raimue at macports.org
Thu Dec 23 03:31:20 PST 2010
I don't have a good explanation, but there are some aspects in
virtualization which are serious issues for taking benchmarks inside the VM.
Some operations may take longer or even shorter on a VM than on real
hardware. As an example, in a VM the I/O operations can happen directly
in RAM as the host system is responsible for syncing to the considerably
slower hardware disk. So it depends on what your program actually does.
The other running processes of the host system and their scheduling are
also an important factor.
Timekeeping is a complex topic for virtualization. The wall clock needs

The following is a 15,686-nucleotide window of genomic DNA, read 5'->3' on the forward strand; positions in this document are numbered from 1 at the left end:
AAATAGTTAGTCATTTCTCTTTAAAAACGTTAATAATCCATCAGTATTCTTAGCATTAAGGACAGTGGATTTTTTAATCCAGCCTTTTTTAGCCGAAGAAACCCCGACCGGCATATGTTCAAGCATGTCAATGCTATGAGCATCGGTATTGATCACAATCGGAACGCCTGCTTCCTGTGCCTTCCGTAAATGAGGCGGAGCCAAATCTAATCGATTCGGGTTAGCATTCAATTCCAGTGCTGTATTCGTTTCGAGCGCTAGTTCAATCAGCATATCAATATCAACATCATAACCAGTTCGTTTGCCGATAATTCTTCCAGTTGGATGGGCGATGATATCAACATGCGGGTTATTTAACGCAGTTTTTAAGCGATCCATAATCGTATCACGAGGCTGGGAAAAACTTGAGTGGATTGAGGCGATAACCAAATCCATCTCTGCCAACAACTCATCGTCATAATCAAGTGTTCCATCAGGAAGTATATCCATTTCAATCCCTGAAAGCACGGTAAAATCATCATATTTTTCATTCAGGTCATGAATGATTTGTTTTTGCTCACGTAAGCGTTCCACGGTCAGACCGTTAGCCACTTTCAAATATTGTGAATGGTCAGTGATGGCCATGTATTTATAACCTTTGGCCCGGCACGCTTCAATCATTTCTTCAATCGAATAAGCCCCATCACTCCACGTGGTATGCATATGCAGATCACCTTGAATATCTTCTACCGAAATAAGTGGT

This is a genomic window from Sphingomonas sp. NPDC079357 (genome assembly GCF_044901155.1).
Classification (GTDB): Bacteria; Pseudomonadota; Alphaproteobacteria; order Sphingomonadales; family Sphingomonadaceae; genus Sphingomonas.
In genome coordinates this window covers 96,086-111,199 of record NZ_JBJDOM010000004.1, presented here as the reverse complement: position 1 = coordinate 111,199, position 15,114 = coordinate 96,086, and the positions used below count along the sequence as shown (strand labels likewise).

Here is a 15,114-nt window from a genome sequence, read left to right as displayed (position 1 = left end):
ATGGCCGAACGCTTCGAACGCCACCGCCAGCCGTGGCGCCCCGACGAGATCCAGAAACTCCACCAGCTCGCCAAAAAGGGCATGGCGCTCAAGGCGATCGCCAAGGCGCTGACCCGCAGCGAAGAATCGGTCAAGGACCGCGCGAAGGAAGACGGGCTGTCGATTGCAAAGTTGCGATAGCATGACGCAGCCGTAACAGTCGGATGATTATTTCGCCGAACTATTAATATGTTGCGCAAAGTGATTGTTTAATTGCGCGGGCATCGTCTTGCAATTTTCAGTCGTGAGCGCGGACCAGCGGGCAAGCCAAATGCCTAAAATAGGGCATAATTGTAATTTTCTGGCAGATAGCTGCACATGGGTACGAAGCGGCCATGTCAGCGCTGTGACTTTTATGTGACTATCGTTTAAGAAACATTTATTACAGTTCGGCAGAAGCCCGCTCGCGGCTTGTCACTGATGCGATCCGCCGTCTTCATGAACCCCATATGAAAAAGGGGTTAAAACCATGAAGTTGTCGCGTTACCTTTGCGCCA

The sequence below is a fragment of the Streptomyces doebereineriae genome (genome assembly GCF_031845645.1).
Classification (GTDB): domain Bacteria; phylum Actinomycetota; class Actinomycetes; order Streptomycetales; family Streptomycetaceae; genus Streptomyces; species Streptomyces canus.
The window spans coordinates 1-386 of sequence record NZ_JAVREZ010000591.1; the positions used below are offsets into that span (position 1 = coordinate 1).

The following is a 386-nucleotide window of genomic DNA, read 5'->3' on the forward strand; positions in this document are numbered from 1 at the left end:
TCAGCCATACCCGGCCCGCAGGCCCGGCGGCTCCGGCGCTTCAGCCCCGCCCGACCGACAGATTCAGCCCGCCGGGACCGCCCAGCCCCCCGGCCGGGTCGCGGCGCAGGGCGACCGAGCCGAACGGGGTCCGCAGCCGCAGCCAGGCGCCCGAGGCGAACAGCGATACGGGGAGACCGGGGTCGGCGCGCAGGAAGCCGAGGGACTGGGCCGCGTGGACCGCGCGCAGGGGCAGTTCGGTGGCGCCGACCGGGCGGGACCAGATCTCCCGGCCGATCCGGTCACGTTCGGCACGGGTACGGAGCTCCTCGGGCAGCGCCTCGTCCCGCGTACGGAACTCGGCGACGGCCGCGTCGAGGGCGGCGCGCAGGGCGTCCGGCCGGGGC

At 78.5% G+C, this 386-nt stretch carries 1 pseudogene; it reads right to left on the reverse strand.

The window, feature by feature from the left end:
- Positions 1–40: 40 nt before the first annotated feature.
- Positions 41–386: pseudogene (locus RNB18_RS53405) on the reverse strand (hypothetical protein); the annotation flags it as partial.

to be synchronized at defined time slots or special system calls,
therefore gettimeofday() will not always return correct values when
observed from outside the VM. For the curious, technical information and
algorithms on this topic can be found in a paper from VMWare .
On 2010-12-23 00:52 , Marko Käning wrote:
> On the other hand I see that "user"+"sys" time is usually equal to
> "real" on Linux, whereas "user"+"sys"<"real" on Mac OS X itself,
> which makes me believe that "user"+"sys" is the more actual than
> "real". :-)
By the way, with a multi-threaded program in a
multi-processor/multi-core environment, the sum of user and sys time
could even be larger than real time as each thread counts for itself.
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